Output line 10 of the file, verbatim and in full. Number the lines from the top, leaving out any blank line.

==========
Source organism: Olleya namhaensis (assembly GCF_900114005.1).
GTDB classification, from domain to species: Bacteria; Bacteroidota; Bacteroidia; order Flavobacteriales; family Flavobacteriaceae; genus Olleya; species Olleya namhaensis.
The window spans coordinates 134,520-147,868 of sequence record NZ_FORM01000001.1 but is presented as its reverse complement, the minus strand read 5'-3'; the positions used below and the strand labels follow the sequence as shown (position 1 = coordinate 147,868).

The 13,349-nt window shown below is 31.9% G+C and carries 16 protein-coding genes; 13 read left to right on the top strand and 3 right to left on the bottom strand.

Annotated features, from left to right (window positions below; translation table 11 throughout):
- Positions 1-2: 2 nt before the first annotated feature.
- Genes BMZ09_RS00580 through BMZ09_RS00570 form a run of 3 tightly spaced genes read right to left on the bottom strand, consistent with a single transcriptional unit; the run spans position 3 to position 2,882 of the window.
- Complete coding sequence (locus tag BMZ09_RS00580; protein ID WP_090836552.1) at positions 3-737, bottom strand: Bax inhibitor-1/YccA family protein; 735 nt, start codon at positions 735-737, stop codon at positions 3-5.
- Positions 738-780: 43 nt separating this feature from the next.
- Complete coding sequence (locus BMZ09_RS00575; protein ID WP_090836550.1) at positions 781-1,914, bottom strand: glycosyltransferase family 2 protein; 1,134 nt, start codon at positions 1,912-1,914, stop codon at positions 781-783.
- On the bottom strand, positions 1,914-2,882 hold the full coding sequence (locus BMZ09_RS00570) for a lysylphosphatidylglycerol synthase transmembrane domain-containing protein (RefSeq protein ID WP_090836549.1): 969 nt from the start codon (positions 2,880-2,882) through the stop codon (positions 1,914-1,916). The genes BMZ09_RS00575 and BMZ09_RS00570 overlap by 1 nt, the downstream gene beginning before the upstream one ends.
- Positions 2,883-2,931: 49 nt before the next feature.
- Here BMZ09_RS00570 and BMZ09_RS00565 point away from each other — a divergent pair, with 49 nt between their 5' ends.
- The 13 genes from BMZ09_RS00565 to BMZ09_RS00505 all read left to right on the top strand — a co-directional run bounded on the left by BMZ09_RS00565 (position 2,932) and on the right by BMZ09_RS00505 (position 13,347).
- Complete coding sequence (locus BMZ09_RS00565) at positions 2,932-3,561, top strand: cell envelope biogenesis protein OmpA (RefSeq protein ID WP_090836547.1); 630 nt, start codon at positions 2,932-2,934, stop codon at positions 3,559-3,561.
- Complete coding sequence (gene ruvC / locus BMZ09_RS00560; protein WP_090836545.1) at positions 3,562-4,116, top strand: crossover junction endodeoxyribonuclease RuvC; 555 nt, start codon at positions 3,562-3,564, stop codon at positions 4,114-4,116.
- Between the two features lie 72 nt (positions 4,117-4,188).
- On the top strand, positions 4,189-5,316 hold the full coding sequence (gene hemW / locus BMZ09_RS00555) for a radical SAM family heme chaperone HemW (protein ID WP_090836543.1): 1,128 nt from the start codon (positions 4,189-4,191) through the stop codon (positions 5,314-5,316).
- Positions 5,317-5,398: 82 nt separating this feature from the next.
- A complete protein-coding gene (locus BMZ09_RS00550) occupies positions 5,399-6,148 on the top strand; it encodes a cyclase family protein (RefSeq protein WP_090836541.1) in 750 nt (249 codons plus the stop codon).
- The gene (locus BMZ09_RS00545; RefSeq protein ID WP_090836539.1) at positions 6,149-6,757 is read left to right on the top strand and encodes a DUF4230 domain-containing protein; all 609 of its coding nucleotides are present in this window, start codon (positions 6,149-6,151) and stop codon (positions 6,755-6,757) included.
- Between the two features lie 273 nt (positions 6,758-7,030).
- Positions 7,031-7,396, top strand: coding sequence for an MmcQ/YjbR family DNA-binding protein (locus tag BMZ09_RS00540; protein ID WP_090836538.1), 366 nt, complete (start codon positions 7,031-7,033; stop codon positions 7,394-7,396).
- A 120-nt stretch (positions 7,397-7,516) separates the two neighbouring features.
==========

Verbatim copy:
- Complete coding sequence (locus BMZ09_RS00575; protein ID WP_090836550.1) at positions 781-1,914, bottom strand: glycosyltransferase family 2 protein; 1,134 nt, start codon at positions 1,912-1,914, stop codon at positions 781-783.